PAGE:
Outside of the startup community, central bankers have been active in Asia building bilateral real-time cross-border payment rails that enable retail payments to be sent internationally using just a mobile number. In theory, these rails could become an alternative to SWIFT for small payments.

Progress has been rapid. The May 2021 link between Singapore and Thailand’s respective QR code-based real-time retail payment systems, PayNow and PromptPay, was the first of its kind globally. A month later, Thailand and Malaysia completed the first phase of connecting their respective PromptPay and DuitNow systems. PayNow and DuitNow will be connected in phases. Furthermore, Singapore PayNow connected to India’s United Payments Interface (UPI) in February.

The central banks of Indonesia, Malaysia, the Philippines and Singapore signed a general agreement on payment connectivity in November 2022 in Bali. In March, the Bank for International Settlements (BIS) said it would work with the central banks of these five nations to connect their national payment systems through a cross-border payment gateway. However, it is unclear when this project will be completed.

Achieving greater regional connectivity – which already exists using SWIFT – will be more challenging than bilateral agreements. The five countries need to adapt their respective regulations for these payment solutions to build a truly interconnected regional payment ecosystem.

Furthermore, the system will probably only cover the largest payment corridors in Southeast Asia. Smaller economies in the region and poorer countries may lack the underlying infrastructure to participate. In Myanmar’s case, geopolitical risks exist that will make it difficult for the country to be part of a wider regional cross-border payment system.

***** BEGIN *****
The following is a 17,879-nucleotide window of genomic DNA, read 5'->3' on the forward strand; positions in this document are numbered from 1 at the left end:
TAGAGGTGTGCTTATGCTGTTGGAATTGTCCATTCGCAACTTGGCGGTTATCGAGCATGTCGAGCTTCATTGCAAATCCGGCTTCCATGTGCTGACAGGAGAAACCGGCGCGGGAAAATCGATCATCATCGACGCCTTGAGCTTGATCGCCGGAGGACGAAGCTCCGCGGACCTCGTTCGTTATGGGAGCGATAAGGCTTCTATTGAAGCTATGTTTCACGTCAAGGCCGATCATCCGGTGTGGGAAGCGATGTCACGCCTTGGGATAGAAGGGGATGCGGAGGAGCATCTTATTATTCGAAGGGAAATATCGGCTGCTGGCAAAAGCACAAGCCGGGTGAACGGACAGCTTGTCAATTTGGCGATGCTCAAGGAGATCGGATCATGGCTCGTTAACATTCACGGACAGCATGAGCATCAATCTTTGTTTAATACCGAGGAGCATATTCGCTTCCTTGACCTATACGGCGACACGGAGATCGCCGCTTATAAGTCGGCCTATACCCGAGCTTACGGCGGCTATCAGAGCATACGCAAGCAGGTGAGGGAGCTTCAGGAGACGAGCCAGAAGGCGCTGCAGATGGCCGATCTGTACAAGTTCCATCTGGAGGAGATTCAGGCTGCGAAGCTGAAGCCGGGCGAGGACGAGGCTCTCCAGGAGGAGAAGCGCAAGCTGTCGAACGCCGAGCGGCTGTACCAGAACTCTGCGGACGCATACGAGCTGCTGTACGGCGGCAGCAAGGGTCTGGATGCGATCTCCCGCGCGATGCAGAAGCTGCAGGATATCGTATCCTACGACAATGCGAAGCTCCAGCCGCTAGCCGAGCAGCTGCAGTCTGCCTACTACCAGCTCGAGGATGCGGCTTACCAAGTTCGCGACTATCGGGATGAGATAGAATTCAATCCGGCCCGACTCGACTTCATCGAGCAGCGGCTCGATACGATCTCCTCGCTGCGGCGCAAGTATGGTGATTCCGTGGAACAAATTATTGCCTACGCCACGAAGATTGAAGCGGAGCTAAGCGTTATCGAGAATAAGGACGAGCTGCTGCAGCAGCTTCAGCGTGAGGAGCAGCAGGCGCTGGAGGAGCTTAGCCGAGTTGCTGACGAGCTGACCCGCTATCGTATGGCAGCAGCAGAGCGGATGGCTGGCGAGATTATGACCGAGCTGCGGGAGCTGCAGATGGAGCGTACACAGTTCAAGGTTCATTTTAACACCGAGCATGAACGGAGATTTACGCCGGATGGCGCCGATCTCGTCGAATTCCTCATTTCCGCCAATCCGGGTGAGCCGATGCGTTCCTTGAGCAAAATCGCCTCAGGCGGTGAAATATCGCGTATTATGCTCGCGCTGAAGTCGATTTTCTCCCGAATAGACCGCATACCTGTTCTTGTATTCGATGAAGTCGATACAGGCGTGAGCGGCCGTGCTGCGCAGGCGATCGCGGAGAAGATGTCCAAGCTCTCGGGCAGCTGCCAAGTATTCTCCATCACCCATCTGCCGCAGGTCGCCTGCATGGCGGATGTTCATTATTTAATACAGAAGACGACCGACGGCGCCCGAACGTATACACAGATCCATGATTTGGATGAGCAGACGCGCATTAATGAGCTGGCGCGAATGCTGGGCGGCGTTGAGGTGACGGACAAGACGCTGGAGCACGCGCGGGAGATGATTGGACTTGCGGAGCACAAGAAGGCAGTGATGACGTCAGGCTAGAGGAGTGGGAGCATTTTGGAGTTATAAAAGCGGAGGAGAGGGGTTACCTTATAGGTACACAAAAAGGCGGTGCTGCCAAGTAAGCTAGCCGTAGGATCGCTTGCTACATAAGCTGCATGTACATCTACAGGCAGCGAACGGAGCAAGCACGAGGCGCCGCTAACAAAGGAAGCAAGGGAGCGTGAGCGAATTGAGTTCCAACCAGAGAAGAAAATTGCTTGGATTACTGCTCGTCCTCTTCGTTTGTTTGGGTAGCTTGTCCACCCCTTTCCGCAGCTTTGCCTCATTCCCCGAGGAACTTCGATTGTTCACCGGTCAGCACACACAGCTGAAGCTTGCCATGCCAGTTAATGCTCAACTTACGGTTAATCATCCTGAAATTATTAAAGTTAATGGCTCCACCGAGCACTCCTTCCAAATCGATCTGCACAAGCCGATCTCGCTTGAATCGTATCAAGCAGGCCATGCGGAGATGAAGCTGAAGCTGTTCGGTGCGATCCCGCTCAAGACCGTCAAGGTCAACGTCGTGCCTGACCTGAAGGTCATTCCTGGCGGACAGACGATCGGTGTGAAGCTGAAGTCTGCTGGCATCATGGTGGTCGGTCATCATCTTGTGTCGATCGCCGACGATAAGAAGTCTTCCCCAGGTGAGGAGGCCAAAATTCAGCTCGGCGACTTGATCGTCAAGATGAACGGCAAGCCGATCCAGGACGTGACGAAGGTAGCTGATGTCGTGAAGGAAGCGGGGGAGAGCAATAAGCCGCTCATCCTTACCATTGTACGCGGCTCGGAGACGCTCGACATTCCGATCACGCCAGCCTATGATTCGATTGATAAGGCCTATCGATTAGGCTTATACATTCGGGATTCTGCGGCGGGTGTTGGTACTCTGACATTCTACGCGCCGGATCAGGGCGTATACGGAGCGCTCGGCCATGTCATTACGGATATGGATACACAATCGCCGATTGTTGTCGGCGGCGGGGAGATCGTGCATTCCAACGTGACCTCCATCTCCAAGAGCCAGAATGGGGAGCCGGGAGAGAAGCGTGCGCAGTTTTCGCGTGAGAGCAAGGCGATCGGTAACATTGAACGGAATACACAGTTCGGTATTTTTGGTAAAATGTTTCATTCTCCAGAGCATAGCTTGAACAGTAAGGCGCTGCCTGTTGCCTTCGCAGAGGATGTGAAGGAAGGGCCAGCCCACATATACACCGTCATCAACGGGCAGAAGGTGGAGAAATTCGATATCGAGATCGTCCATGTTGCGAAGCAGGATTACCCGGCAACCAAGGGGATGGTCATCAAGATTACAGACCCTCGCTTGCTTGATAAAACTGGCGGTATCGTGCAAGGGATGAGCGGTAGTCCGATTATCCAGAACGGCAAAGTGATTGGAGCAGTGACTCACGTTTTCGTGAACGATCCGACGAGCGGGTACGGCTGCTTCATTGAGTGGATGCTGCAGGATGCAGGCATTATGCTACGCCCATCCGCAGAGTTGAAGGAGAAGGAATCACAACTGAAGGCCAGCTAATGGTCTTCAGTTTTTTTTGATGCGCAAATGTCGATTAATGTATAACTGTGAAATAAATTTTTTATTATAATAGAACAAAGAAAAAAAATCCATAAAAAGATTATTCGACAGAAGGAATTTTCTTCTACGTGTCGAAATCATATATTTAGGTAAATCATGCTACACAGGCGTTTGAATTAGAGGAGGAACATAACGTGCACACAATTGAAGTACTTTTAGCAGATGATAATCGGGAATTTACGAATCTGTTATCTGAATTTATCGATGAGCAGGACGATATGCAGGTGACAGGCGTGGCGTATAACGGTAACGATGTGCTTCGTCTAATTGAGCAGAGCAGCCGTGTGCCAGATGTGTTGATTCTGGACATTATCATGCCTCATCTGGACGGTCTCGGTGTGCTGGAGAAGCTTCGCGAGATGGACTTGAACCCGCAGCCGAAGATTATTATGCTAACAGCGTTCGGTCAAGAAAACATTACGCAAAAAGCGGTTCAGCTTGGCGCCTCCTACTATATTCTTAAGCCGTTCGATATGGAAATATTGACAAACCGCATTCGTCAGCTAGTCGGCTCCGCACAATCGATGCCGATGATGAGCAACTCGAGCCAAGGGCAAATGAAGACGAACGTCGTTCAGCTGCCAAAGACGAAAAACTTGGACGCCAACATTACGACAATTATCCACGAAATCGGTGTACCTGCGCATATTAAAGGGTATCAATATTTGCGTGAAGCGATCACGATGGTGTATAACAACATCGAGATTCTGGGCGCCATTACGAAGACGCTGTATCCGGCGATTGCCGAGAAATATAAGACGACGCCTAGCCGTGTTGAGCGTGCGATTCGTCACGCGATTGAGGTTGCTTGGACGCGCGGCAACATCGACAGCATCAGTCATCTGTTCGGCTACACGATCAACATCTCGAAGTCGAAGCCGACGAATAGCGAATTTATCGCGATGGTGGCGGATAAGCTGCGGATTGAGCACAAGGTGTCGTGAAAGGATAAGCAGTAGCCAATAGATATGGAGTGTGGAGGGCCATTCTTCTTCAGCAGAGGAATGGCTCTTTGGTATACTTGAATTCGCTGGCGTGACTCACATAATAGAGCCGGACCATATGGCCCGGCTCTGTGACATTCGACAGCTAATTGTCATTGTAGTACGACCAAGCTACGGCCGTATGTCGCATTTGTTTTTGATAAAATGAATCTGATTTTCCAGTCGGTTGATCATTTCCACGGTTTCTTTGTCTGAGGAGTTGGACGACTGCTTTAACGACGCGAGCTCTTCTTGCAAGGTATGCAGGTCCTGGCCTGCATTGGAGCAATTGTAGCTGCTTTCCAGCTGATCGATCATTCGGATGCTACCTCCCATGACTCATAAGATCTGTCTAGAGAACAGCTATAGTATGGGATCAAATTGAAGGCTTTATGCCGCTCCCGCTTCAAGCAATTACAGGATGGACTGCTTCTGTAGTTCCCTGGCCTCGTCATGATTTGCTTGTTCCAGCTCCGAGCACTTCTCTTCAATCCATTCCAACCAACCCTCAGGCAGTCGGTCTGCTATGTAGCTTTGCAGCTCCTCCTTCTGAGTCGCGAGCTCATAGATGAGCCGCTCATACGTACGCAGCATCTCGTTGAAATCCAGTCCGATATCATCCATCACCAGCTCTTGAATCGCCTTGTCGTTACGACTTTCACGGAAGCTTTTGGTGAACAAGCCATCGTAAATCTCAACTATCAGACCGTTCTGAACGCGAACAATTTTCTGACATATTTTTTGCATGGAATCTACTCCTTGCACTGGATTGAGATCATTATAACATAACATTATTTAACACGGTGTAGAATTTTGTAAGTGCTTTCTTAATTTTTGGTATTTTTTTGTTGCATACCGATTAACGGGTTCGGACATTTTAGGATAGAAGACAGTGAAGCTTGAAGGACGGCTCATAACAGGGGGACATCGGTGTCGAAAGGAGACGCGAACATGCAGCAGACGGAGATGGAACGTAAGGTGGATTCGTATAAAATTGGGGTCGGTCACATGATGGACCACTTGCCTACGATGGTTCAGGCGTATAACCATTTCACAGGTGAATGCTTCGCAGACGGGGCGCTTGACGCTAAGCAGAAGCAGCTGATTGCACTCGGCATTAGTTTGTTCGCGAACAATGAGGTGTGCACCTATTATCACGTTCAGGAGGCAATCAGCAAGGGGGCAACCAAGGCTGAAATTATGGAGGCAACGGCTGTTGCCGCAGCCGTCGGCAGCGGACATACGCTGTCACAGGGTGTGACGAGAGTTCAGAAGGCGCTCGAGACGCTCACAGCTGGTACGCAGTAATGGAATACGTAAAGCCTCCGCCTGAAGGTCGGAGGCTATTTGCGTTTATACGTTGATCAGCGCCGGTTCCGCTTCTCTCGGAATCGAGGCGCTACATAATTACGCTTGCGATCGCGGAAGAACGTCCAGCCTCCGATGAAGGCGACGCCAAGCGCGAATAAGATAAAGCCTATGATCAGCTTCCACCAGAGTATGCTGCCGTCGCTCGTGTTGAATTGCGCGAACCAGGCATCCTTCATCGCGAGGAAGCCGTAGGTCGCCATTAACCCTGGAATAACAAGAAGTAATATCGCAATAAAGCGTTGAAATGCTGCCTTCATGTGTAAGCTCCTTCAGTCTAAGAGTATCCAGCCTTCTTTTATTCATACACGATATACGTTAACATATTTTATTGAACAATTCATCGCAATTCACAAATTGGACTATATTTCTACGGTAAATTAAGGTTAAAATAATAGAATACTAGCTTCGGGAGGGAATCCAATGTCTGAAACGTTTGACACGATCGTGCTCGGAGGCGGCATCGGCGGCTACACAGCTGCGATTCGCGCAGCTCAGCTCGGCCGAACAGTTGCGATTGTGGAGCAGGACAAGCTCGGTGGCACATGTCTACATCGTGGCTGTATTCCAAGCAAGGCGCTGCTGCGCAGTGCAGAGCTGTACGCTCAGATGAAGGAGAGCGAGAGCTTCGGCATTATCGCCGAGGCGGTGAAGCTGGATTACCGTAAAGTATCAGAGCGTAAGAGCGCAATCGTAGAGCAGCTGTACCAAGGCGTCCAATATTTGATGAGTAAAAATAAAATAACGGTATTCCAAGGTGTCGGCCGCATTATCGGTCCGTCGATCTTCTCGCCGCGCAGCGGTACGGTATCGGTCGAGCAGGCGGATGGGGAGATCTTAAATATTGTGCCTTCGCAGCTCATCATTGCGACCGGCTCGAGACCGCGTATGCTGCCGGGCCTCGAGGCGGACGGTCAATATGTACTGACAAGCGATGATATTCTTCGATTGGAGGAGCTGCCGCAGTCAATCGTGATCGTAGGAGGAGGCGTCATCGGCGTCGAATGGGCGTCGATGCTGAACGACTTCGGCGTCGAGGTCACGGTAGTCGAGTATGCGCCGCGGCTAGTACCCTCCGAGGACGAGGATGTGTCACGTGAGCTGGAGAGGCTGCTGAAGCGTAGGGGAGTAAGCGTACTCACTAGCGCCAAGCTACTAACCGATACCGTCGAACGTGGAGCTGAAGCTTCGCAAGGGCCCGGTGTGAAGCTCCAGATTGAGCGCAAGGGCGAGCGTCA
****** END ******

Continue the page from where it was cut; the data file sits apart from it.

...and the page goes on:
SWIFT adapts

A positive development from SWIFT’s increasing competition is that the organization has been given the impetus to address some of the consistent pain points of its services. In 2021, for example, it launched SWIFT Go for low-value cross-border payments in the SME segment. Because this is a SWIFT initiative, getting banks to sign up wasn’t difficult: around 600 lenders in 120 countries are currently part of the network. 85% of payments made on SWIFT Go are reportedly completed in three minutes or less.

Meanwhile, aware of growing interest in blockchain-based payments, SWIFT has been busy testing an interoperability solution to enable domestic central bank digital currencies (CBDCs) for cross-border payments. It recently ran 12 weeks of successful sandbox simulations with the French, German and Singapore central banks as well as 15 commercial banks. SWIFT’s role in the initiative is to provide a hub for the interconnection solution where messages are sent between parties. CBDCs never leave their domestic networks.

The next step is a beta phase. In the meantime, the sandbox will focus on various use cases, such as settlement of securities transactions, trade finance and contingent payments.

In a May commentary, two financial experts at the Atlantic Council in Washington DC argue for rejuvenating rather than replacing SWIFT. Noting SWIFT’s advantages of being established, such as its network of 11,000 banks, they point out that “SWIFT can build on a system that the world already depends on rather than creating something new from scratch. Think of it as an individual customer – why switch to a whole new bank if my current one is going to offer all the same features?”